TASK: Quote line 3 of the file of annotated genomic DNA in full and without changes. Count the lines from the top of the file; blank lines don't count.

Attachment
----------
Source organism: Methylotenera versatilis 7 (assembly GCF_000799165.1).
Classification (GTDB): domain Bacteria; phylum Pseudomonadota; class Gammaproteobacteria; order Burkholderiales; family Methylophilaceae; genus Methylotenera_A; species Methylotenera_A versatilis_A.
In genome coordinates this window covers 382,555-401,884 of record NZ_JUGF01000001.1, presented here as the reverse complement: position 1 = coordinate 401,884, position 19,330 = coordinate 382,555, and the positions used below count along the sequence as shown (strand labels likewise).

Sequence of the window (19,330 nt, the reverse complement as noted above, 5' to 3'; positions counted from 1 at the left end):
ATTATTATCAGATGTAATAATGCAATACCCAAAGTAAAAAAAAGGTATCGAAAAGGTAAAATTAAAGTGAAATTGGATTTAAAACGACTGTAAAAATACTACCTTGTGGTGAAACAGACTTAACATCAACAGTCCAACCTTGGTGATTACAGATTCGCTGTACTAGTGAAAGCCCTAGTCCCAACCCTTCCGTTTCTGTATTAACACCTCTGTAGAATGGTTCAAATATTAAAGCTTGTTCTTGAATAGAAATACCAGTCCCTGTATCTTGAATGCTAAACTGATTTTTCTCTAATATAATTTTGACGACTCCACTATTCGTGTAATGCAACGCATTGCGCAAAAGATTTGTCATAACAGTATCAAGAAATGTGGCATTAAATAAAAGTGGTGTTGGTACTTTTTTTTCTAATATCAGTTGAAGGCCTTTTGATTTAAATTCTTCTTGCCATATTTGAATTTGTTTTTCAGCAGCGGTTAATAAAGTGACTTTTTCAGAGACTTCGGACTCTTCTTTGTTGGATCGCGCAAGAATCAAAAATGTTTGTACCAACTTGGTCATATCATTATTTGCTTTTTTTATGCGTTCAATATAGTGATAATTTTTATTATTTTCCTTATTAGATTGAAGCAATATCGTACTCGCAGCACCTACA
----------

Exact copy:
In genome coordinates this window covers 382,555-401,884 of record NZ_JUGF01000001.1, presented here as the reverse complement: position 1 = coordinate 401,884, position 19,330 = coordinate 382,555, and the positions used below count along the sequence as shown (strand labels likewise).